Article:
The Shock of Awe (Part One)
You shine your darkness on me
I am blinded by the darkness - T Bone Burnett
Signs and wonders have always accompanied lives lived in extremis. And even if our lives still bear the semblance of routine, the entire world is now in extremis, so we'd better get used to seeing them.
Last month in Australia, a national broadcast of the disaster show Mayday was interrupted by a seven or so minute audio loop of the ambush of Halliburton contractors in Iraq. Over scenes depicting the recreation of two trains rushing towards a head-on collision, viewers heard the repeated phrase "Jesus Christ, help us all Lord" (from just after the two-minute mark in the original video), followed by what sounds like "Fuck!" in a second voice. (Oh my god," messaged one viewer. "I saw that. It kept repeating a pretty distressing quote about God or something. It did my head in!") Oddly though, a Seven Network spokesman explained the occurrence as a "technical glitch due to an audio problem with the tape," and that "the line actually is 'Jesus Christ one of the Navarines' [though he probably meant "Nazarenes"] and this is from the documentary." It was not a prank, he said, "but one of those things that happen from time to time."
Whatever the truth, the explanation offered is a lie, as the videos tell, and as the Australian media would have surmised if they'd bothered to review the tapes.
On the last Sunday in January, in the town of Kannapolis, North Carolina, nearly a dozen church services were disrupted by three well-dressed young men who "walked right up to the pulpit and began speaking Hebrew." One minister with a knowledge of the language reported "They said things like, 'God is peace, God is love, God is comfort, God is joy.'" Some worshipers found the strange, brief interruptions terrifying, while others said "it's a God thing." According to witnesses, the men were seen to leave "in a large car, possibly a Lincoln."
Over the same period, residents were noticing strange silent lights overhead. And in the comments to the story Strange Sightings in Triad Skies", many were connecting their own religious dots:
"It is my considered opinion that the Sightings of recent days...are spiritual phenomena manifesting themselves as objects,discs,or ufo's for the express purpose of deception...and a direct sign that Humanity is living in the Last Days of human history as we know it."
"My family and i were heading to a church function in pine hall three weeks ago.my wife noticed a strange light in the sky. The lights were actually running in a circular motion and the object remained still in the night sky. I actually pulled off to the side of the road to observe.after 10 min the object had not moved and lights started to change color. My wife and kids were frightened and begged me to leave."
"In the "last days" spoken of by Saint John in the biblical book of Revelation, Jesus, upon his return will descend upon a cloud... sound like a UFO?"
Meanwhile, "odd lights," resembling the Phoenix lights (which have themselves lately returned), "cause a stir" in Maine. North London is illuminated by strange orange lights, while to the north of the city a silent object is seen making right turns over a reservoir and flashing red and gold lights. What's going on?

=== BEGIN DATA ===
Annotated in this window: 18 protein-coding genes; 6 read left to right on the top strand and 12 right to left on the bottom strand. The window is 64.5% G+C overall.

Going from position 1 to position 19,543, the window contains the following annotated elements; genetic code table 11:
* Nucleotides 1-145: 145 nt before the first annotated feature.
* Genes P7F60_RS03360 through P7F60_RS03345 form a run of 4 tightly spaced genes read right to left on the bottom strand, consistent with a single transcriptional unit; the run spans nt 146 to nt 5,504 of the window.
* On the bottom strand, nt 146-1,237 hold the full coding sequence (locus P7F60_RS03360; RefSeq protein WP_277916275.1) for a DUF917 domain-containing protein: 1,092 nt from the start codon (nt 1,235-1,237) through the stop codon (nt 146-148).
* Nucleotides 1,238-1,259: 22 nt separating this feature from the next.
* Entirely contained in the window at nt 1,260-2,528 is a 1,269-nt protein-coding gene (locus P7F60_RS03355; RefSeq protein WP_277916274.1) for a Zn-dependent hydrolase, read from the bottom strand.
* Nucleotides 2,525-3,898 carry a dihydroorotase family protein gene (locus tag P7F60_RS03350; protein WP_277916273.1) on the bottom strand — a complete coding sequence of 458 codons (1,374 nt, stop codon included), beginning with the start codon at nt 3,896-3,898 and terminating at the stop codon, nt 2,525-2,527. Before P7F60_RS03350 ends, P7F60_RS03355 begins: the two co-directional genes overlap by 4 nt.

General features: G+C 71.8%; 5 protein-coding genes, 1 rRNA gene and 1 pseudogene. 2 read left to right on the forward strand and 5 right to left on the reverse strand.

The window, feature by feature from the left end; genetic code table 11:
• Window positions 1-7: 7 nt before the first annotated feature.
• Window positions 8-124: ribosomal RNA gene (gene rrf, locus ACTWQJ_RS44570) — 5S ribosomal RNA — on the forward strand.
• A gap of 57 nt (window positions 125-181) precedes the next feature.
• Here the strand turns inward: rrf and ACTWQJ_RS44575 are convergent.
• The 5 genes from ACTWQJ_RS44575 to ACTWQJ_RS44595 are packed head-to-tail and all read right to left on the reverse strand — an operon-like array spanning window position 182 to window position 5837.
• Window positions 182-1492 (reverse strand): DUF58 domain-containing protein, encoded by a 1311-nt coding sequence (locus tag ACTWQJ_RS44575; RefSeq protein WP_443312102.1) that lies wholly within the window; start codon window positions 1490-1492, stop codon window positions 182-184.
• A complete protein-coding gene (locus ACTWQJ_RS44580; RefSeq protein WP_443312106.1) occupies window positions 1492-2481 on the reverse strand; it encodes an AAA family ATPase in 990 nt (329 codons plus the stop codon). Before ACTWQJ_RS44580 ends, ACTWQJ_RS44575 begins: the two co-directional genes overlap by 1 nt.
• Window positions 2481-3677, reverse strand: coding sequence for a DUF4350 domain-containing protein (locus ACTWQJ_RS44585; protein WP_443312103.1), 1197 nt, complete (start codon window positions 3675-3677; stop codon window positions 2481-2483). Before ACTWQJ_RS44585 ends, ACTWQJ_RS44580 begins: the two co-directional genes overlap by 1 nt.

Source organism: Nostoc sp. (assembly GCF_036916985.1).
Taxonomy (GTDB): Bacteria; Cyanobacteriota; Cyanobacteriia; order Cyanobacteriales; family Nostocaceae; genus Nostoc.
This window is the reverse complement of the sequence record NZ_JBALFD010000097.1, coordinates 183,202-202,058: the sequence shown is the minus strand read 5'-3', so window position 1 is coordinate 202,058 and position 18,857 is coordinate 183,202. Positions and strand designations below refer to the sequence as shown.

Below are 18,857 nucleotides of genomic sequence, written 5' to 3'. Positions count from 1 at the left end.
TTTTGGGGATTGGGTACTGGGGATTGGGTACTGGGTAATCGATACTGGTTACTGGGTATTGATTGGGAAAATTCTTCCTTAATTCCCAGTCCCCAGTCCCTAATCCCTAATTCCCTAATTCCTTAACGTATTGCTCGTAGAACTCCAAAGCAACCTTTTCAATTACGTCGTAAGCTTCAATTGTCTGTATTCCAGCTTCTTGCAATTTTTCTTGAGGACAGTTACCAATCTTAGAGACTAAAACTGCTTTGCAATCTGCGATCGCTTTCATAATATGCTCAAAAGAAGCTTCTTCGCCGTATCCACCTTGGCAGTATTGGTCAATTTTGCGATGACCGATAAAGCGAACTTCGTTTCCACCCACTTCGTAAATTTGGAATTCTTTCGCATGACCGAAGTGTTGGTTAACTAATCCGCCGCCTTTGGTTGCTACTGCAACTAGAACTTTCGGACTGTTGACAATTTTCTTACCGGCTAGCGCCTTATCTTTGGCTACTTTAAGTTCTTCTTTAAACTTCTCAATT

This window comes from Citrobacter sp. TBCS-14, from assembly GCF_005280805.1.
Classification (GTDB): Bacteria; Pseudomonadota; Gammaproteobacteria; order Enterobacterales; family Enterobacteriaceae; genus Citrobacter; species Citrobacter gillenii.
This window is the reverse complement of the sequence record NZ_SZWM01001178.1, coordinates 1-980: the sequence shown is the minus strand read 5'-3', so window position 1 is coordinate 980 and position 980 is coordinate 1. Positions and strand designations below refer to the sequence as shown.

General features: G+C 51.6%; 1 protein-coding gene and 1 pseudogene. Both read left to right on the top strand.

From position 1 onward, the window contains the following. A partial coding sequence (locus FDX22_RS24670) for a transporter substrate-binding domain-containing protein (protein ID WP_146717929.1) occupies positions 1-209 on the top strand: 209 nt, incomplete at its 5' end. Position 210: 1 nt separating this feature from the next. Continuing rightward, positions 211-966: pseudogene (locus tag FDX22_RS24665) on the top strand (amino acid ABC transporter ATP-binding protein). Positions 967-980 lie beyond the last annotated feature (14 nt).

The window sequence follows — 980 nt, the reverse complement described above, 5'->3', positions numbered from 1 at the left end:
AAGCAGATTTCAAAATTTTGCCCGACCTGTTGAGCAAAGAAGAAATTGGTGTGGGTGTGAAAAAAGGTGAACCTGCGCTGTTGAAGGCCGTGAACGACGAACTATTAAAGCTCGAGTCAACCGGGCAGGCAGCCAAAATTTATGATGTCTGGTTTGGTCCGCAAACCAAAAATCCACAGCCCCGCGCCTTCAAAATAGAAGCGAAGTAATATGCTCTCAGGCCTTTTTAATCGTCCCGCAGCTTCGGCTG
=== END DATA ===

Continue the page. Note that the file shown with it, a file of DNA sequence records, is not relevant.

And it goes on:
Probably several things, if not more.
That bizarre bit of business on Australian TV could have been a prank, and the network is simply loathe to admit it. Or it could be one of those synchronistic eruptions of the universal mind, that doesn't have an actor in the conventional sense but acts upon those prepared to receive its message. (And the message of mashing up a train wreck, an ambush in Iraq and a plaintive cry to God isn't exactly textbook subtlety.) Or it could have been an exercise in psyops to fray viewers' nerves with a collage of doom and End Times' inevitability. (Perhaps it's noteworthy that the three countries currently reporting mass weirdness are Australia, Great Britain and the United States, the "Big Three" Western allies in Iraq, and possibly soon Iran. And an aspect of the story has to be not that the weirdness is occurring, because strange things happen all the time, but that the weirdness is now breaching the mainstream's conventional wisdom.)
The three men who disrupted church services could have had their own reasons, and no agency but themselves. While at the same time, the folkloric parallels to "Men in Black" accounts, at least since Albert Bender's 1962 Flying Saucers and the Three Men, also merit attention rather than derision. (In his Operation Trojan Horse John Keel notes of Bender's book that, initially, "it read like the fantasies of a madman. But now many of the things he described have repeatedly occurred all over the world, and the book deserves a careful rereading.") And then there's the possibility of covert orchestration, to nurture broad impressions of coming apocalypse cynically plucked from the Dispensationalists' own playbook.
The appearances of mysterious lights also have multiple, reasonable explanations. Some are almost certainly mundane events, while others could be authentic manifestations of High Weirdness. But there also exists the possibility of human manipulation in order to engineer an effect. (If advanced military craft are being flown away from testing grounds and over populated areas, we should probably assume it's the populace that is being tested.)
Regardless of causation, the result is the same: people are shaken, people take to religion, and people look up. And whether the phenomenon is fraudulent or genuine, human or supra-human, that appears to be the intention.